(Bloomberg) -- The private sector may hold the real clues to recession risk.
While the flattening U.S. yield curve -- the difference between short- and longer-dated Treasuries -- has been closely-watched as a potential indicator of a looming contraction, investors might do better to watch a measure of the cost of private credit, according to Charles Gave of Gavekal Capital Ltd.
An inverted yield curve is thought to signal the “market rate of interest,” (shorter-term rates) exceeding the “natural rate of interest” (longer government rates), but may not be a good proxy for economic activity given that the government can always borrow, Gave said.
Instead, he suggests looking at the corporate credit market. Here, the U.S. economy’s natural rate could be represented by the yield of a longer-dated, seasoned industrial bond rated Baa by Moody’s, and the market rate by the prime lending rate charged by U.S. banks.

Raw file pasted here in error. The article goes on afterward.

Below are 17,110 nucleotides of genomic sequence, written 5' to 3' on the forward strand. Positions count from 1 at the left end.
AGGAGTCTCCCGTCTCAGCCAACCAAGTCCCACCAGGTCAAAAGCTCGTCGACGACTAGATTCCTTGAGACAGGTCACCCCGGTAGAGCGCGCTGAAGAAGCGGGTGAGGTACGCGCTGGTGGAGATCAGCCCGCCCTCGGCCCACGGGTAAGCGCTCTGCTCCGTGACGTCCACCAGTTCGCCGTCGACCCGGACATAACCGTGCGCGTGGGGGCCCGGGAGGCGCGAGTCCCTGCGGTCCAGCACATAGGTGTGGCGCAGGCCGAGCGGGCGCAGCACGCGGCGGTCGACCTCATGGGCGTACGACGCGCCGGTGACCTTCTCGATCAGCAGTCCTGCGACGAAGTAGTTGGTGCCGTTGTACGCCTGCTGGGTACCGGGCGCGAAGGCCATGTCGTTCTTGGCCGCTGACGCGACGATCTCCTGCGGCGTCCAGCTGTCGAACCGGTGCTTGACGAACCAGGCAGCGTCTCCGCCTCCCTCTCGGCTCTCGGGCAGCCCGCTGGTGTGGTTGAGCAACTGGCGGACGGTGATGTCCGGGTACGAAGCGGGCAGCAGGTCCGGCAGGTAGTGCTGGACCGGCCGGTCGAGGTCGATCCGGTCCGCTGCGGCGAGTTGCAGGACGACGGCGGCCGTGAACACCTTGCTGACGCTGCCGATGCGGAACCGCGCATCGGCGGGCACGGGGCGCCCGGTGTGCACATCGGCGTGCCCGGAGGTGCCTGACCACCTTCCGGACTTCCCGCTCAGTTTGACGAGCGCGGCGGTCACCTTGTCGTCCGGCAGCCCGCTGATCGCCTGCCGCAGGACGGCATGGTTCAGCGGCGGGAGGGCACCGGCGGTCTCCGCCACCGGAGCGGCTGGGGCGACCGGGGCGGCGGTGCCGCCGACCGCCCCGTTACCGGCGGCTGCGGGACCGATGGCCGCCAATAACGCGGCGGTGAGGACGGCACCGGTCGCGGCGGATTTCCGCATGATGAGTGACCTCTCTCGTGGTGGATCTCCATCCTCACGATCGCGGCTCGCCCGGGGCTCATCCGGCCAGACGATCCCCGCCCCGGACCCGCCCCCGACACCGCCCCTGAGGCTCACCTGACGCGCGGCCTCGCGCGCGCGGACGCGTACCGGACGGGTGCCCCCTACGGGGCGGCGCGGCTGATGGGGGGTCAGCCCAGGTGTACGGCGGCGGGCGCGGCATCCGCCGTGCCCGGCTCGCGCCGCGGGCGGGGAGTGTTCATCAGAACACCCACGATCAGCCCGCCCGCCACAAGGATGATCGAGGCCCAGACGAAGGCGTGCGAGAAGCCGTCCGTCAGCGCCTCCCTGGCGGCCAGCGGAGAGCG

“The private sector yield curve reading stands at zero, or right on the threshold where trouble can be expected to begin,” Gave wrote in a note published on Tuesday. “Should this spread move into negative territory, I would expect a financial accident to occur outside of the U.S., a U.S. recession, or possibly both.”
Either a U.S. recession has taken place within a year of the private sector yield curve inverting, or a “financial accident” has occurred in other economies with currency links to the greenback, according to Gave’s data.
Prime rates below the natural rate of corporate credit have allowed banks to generate “artificial” money, kept “zombie” companies alive, and enabled other corporates to engage in “financial engineering” predicated on cheap borrowing costs that risk toppling over if the curve inverts, Gave said.
Based on this measure, “we are entering dangerous territory,” he concluded. If the private sector curve inverts “zombie companies will fail and capital spending will be cut, as firms move to service debt and repay principal. Workers will get laid off and the economy will move into recession.”
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